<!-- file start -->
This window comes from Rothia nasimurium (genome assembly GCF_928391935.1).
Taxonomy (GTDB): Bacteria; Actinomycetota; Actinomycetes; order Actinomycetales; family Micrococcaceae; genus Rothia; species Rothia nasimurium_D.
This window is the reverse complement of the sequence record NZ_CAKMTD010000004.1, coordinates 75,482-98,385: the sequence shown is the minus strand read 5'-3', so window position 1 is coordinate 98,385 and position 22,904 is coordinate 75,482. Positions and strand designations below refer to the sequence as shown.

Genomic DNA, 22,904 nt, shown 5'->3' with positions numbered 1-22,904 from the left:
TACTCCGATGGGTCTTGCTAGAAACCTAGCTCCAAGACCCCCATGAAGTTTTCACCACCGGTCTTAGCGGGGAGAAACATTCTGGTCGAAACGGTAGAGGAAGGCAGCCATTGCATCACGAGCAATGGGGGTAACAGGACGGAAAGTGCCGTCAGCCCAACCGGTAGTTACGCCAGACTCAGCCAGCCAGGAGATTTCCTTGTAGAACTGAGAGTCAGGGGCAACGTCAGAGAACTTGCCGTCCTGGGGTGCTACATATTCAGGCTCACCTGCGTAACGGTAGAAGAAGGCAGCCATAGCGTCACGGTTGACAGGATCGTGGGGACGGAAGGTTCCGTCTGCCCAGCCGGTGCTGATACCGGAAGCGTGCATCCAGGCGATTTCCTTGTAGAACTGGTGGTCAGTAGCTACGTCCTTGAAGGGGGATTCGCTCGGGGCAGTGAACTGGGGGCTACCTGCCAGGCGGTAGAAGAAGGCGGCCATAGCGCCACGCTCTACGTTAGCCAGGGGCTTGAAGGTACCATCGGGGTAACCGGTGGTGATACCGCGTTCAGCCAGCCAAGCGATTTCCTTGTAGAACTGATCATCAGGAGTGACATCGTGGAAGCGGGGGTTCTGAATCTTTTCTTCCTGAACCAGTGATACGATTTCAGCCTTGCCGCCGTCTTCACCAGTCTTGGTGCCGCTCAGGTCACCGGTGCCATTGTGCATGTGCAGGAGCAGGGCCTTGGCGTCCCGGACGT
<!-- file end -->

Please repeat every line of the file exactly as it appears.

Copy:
This window comes from Rothia nasimurium (genome assembly GCF_928391935.1).
Taxonomy (GTDB): Bacteria; Actinomycetota; Actinomycetes; order Actinomycetales; family Micrococcaceae; genus Rothia; species Rothia nasimurium_D.
This window is the reverse complement of the sequence record NZ_CAKMTD010000004.1, coordinates 75,482-98,385: the sequence shown is the minus strand read 5'-3', so window position 1 is coordinate 98,385 and position 22,904 is coordinate 75,482. Positions and strand designations below refer to the sequence as shown.

Genomic DNA, 22,904 nt, shown 5'->3' with positions numbered 1-22,904 from the left:
TACTCCGATGGGTCTTGCTAGAAACCTAGCTCCAAGACCCCCATGAAGTTTTCACCACCGGTCTTAGCGGGGAGAAACATTCTGGTCGAAACGGTAGAGGAAGGCAGCCATTGCATCACGAGCAATGGGGGTAACAGGACGGAAAGTGCCGTCAGCCCAACCGGTAGTTACGCCAGACTCAGCCAGCCAGGAGATTTCCTTGTAGAACTGAGAGTCAGGGGCAACGTCAGAGAACTTGCCGTCCTGGGGTGCTACATATTCAGGCTCACCTGCGTAACGGTAGAAGAAGGCAGCCATAGCGTCACGGTTGACAGGATCGTGGGGACGGAAGGTTCCGTCTGCCCAGCCGGTGCTGATACCGGAAGCGTGCATCCAGGCGATTTCCTTGTAGAACTGGTGGTCAGTAGCTACGTCCTTGAAGGGGGATTCGCTCGGGGCAGTGAACTGGGGGCTACCTGCCAGGCGGTAGAAGAAGGCGGCCATAGCGCCACGCTCTACGTTAGCCAGGGGCTTGAAGGTACCATCGGGGTAACCGGTGGTGATACCGCGTTCAGCCAGCCAAGCGATTTCCTTGTAGAACTGATCATCAGGAGTGACATCGTGGAAGCGGGGGTTCTGAATCTTTTCTTCCTGAACCAGTGATACGATTTCAGCCTTGCCGCCGTCTTCACCAGTCTTGGTGCCGCTCAGGTCACCGGTGCCATTGTGCATGTGCAGGAGCAGGGCCTTGGCGTCCCGGACGT